By Berné Burger, Lara Kerbelker, Erwyn Durman and Justin Malherbe from Webber Wentzel
Following the President’s address on 23 March 2020, South Africans may be wondering how to obtain access to health services from healthcare practitioners during lockdown. Although exemptions to restricted movement include seeking medical care and purchasing medicine, the reduced availability of public transport and reprioritising of healthcare resources may mean access to healthcare services is practically curtailed.
‘Telemedicine’ (defined as the delivery of healthcare and the transfer of health information across distances using information communication technologies such as email and telephone calls, video links and social networks) offers some reprieve, by allowing patients to consult with healthcare practitioners without either patient or provider travelling or leaving their homes. This is a totally compliant lockdown solution which has recently been given a limited stamp of approval by the Health Professions Council of South Africa (HPCSA).
Although telemedicine technologies may be useful in these uncertain times – there are, however, limits as to what kinds of healthcare services may sensibly be provided in this way – there are also important ethical and legal considerations to be aware of.
Who can use telemedicine and what can it be used for?
Some healthcare practitioners will face real challenges in consulting electronically, like anaesthesiologists and surgeons. Many other healthcare practitioners may easily establish a telemedicine practices like general practitioners, dieticians, nutritionists, bio kineticists, occupational therapists, speech therapists, audiologists, psychologists and psychiatrists to name a few. Radiologists and pathologists may also have success in telemedicine. Also, arguably, any follow-up discussion or telephone call by a medical practitioner to their patient can also be deemed a form of telemedicine.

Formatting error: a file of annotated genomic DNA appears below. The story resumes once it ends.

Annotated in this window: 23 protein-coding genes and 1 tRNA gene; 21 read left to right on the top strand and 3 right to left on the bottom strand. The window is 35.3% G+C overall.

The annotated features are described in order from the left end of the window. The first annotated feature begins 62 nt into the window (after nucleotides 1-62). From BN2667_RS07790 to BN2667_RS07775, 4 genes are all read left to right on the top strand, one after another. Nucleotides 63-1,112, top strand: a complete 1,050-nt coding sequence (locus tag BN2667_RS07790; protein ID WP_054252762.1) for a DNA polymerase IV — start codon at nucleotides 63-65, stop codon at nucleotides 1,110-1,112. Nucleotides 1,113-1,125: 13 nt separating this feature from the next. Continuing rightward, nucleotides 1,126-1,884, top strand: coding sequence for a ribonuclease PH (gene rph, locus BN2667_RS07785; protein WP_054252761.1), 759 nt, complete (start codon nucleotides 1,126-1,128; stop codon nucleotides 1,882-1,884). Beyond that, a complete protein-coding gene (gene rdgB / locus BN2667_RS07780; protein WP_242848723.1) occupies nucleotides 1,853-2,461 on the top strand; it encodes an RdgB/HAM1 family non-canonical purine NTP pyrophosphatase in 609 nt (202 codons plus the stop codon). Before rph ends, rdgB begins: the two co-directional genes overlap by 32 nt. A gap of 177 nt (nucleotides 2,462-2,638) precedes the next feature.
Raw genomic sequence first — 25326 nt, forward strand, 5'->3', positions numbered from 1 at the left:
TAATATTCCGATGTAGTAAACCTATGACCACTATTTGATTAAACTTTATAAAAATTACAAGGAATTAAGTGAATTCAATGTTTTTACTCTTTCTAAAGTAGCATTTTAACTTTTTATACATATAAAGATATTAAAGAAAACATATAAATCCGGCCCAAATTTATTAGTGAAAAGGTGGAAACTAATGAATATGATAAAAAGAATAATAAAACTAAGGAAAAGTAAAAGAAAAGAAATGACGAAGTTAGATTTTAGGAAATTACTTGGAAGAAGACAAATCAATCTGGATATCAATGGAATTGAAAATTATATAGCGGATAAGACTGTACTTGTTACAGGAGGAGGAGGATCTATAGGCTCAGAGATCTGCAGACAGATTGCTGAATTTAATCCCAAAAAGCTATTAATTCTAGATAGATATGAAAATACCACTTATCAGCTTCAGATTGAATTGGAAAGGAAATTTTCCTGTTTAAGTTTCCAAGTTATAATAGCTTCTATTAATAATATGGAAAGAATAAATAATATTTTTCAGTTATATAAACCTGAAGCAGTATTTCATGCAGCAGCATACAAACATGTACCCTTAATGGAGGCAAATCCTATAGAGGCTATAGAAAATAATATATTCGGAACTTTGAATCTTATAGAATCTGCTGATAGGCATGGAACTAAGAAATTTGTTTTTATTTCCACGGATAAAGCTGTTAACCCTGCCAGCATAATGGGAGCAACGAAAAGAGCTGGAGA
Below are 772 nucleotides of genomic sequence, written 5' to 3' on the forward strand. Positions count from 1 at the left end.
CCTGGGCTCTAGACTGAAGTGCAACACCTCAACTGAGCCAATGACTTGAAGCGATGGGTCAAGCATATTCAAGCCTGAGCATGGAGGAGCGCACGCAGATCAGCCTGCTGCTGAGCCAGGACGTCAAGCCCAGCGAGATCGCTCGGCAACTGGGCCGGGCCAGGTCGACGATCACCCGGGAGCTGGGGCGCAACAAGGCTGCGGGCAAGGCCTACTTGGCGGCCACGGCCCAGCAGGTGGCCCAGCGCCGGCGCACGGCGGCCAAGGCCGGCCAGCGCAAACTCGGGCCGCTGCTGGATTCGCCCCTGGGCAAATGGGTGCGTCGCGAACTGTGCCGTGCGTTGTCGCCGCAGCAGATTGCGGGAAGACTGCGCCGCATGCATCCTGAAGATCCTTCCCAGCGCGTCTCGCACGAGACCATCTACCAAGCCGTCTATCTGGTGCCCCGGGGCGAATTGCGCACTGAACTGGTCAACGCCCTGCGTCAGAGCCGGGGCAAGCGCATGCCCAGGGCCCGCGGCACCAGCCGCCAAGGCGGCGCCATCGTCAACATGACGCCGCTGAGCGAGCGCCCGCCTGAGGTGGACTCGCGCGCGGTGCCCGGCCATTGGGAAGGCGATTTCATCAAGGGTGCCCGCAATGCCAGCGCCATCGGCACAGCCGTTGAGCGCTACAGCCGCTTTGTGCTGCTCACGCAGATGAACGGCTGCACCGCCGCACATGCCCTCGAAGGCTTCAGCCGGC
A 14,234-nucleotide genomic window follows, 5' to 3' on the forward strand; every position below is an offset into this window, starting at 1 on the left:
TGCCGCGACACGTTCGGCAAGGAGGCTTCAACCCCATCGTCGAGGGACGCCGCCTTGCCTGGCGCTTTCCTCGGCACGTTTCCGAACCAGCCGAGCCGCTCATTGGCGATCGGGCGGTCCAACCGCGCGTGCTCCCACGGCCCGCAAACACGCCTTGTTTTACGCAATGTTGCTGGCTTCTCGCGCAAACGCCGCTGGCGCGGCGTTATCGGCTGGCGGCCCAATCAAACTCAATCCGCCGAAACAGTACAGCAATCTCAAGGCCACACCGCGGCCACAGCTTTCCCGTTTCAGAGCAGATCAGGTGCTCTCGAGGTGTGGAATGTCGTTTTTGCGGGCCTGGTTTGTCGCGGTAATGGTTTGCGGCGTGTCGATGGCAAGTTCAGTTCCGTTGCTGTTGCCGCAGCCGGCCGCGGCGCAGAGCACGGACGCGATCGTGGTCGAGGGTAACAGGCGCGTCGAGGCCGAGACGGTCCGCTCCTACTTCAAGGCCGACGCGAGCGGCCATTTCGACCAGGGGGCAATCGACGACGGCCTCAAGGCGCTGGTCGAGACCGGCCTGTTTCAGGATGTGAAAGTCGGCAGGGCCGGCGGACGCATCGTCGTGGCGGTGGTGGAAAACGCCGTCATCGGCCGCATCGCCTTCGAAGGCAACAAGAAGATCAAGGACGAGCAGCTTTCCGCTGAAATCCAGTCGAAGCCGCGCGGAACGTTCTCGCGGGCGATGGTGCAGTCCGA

There are, however, inherent limitations in conducting telemedicine consultations – a treating practitioner may not be able to obtain a full clinical picture from a remote viewpoint which could lead to incorrect prescriptions being made, symptoms being missed and possibly an incorrect diagnosis. These are real concerns.
What are the basic principles?
Prior to the Presidents declaration of a national disaster, the HPCSA issued a media statement stating that it did not regard telemedicine as a replacement for normal face-to-face healthcare, but as an add-on which is meant to enhance access to healthcare for South Africans who are disadvantaged or outside the reach of health services.
One day before the commencement of the national lockdown, however, the HPCSA sent a communication to practitioners in which it made a ruling with specific reference to the COVID-19 pandemic. Additional guidance was also provided on the HPCSA’s existing Guidelines for Good Practice in Telemedicine (Guidelines). The latest communication contains the following guidance from the HPCSA related to telemedicine/telehealth – (applicable only during the COVID-19 pandemic):